Canada's Premier Hub For Faith In Common Life
 
Religion? In Canadian Politics? Please. I'm eating breakfast.Religion? In Canadian Politics? Please. I'm eating breakfast.

Religion? In Canadian Politics? Please. I'm eating breakfast.

This strikes most Americans as bizarre. The Berkley Center for Religion, Peace & World Affairs just launched The God Vote, a collaboration between the Washington Post and Newsweek to track the role of faith in this year's American election. By contrast, the first paper I sat through Tuesday morning—on a basic but insightful analysis of the role of religion in Alberta politics—was heralded as being unique in looking at an archaic factor which most Canadians would dismiss.

1 minute read
Print
Topics: Religion
Religion? In Canadian Politics? Please. I'm eating breakfast. May 20, 2011  |  By Robert Joustra
Like Convivium? , our free weekly email newsletter.

Over the past several days I've been attending the gathering of the Canadian Political Science Association, notable for its unnatural bridging of policy nerds and political wonks in one place in space/time. Few things unite this disparate group other than topical interest, the exceptions being a distaste for Ayn Rand, polemical styles in dress, facial hair and vocabulary and, of course, a near universal disregard for religion as a practical force in politics.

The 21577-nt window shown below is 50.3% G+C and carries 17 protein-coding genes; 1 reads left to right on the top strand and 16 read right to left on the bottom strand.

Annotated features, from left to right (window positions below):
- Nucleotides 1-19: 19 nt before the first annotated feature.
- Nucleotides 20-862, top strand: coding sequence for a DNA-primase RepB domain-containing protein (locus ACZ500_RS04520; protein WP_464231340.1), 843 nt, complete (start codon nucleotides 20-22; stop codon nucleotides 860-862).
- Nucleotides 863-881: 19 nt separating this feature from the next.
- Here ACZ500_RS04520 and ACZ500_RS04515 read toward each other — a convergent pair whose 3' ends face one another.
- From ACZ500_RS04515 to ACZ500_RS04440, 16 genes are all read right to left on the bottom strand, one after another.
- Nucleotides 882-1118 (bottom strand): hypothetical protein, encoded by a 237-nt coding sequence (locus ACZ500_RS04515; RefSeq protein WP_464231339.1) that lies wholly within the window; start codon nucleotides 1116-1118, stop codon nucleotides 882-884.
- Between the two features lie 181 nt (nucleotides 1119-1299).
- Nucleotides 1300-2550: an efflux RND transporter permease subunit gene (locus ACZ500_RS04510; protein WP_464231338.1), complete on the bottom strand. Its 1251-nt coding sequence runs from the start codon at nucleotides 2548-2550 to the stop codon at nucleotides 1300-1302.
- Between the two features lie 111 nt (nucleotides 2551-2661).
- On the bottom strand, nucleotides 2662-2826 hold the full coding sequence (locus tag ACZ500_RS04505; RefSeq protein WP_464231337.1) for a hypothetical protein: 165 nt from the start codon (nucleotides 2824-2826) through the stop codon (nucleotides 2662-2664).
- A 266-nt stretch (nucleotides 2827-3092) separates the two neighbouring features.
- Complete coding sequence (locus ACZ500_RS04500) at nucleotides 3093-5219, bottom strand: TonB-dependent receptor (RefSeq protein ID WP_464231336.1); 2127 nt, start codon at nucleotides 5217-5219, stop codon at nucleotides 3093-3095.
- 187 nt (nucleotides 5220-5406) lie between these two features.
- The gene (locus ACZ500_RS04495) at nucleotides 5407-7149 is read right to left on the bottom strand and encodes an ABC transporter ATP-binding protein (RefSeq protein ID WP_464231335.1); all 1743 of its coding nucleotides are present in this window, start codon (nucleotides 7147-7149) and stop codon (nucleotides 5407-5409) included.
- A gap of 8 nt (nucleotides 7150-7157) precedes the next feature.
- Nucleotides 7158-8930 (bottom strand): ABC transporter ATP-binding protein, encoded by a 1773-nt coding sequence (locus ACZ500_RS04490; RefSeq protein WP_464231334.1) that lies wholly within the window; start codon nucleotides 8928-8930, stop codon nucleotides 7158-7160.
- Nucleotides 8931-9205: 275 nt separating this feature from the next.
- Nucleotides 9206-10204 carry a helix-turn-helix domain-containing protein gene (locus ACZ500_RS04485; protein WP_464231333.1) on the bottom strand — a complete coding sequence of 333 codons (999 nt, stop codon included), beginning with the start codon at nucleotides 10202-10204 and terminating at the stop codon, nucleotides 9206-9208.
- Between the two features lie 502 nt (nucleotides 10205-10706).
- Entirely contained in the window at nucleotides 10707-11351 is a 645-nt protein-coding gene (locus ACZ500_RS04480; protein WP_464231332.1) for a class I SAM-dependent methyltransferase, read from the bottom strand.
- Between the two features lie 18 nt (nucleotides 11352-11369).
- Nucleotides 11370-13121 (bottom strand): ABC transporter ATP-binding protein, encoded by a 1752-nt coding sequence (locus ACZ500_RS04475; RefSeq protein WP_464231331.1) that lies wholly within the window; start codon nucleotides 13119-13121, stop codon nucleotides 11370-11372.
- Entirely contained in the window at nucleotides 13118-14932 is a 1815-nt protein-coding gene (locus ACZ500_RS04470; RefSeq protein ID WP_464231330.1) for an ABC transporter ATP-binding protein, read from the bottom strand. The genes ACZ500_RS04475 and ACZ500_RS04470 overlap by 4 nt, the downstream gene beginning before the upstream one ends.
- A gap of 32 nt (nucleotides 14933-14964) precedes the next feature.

This strikes most Americans as bizarre. The Berkley Center for Religion, Peace & World Affairs just launched The God Vote, a collaboration between the Washington Post and Newsweek to track the role of faith in this year's American election. By contrast, the first paper I sat through Tuesday morning—on a basic but insightful analysis of the role of religion in Alberta politics—was heralded as being unique in looking at an archaic factor which most Canadians would dismiss. Conclusively, the discussant was unconvinced even if intrigued by the role religion might play in Alberta, to say nothing of Canada.

That's not what Timothy Shah, Daniel Philpott and Monica Toft are saying over at the Witherspoon Institute's Public Discourse. In God and Political Science they write, "The view of global politics taught by political scientists is the poorest possible preparation for the era of global politics in which we now live. As we address central geopolitical challenges, we must delve into the details of religion and religious actors."

So what if the paper was right? What if religion actually plays a significant role in Alberta politics? And if pundits are right that this past federal election was a win for Alberta, having finally driven Alberta players into the halls of power? If religion was a significant factor in that electoral success, doesn that mean we actually don't understand what's going on in Canadian politics? Shouldn't that embarrass someone at the Canadian Political Science Association?

There's not much left to be said for Marci McDonald's factually unburdened intellectual walk about, The Armageddon Factor. But she has this over the CPSA: at least she's noticed something was afoot. And when we can trot McDonald out for deft sociological analysis, you know we've reached a bad place.

JOIN CONVIVIUM

Convivium means living together. Unlike many digital magazines, we haven’t put up a digital paywall. We want to keep the conversation regarding faith in our common and public life as open as possible.

Like Convivium?

, our free weekly email newsletter.